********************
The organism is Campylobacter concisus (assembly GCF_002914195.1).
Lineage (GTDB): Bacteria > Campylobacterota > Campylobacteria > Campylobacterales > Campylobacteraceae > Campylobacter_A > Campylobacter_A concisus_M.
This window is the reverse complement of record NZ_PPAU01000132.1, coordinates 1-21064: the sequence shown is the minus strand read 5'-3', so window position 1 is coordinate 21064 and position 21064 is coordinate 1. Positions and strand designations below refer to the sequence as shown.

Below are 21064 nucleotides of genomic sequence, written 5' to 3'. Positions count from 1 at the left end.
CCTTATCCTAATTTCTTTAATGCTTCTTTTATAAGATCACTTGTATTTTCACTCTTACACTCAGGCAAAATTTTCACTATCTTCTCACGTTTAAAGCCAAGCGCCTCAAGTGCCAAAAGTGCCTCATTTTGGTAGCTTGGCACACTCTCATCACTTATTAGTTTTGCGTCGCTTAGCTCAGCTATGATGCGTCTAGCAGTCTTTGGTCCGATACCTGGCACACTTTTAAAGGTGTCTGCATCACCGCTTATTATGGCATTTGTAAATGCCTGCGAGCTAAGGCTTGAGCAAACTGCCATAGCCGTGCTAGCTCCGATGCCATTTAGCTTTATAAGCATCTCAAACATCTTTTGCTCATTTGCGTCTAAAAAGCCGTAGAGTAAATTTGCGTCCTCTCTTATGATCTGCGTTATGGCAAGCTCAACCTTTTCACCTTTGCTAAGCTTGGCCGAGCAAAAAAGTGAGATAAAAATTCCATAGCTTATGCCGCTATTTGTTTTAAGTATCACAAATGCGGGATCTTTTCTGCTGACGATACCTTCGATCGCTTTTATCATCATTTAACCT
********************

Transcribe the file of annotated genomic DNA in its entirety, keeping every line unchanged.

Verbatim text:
The organism is Campylobacter concisus (assembly GCF_002914195.1).
Lineage (GTDB): Bacteria > Campylobacterota > Campylobacteria > Campylobacterales > Campylobacteraceae > Campylobacter_A > Campylobacter_A concisus_M.
This window is the reverse complement of record NZ_PPAU01000132.1, coordinates 1-21064: the sequence shown is the minus strand read 5'-3', so window position 1 is coordinate 21064 and position 21064 is coordinate 1. Positions and strand designations below refer to the sequence as shown.

Below are 21064 nucleotides of genomic sequence, written 5' to 3'. Positions count from 1 at the left end.
CCTTATCCTAATTTCTTTAATGCTTCTTTTATAAGATCACTTGTATTTTCACTCTTACACTCAGGCAAAATTTTCACTATCTTCTCACGTTTAAAGCCAAGCGCCTCAAGTGCCAAAAGTGCCTCATTTTGGTAGCTTGGCACACTCTCATCACTTATTAGTTTTGCGTCGCTTAGCTCAGCTATGATGCGTCTAGCAGTCTTTGGTCCGATACCTGGCACACTTTTAAAGGTGTCTGCATCACCGCTTATTATGGCATTTGTAAATGCCTGCGAGCTAAGGCTTGAGCAAACTGCCATAGCCGTGCTAGCTCCGATGCCATTTAGCTTTATAAGCATCTCAAACATCTTTTGCTCATTTGCGTCTAAAAAGCCGTAGAGTAAATTTGCGTCCTCTCTTATGATCTGCGTTATGGCAAGCTCAACCTTTTCACCTTTGCTAAGCTTGGCCGAGCAAAAAAGTGAGATAAAAATTCCATAGCTTATGCCGCTATTTGTTTTAAGTATCACAAATGCGGGATCTTTTCTGCTGACGATACCTTCGATCGCTTTTATCATCATTTAACCT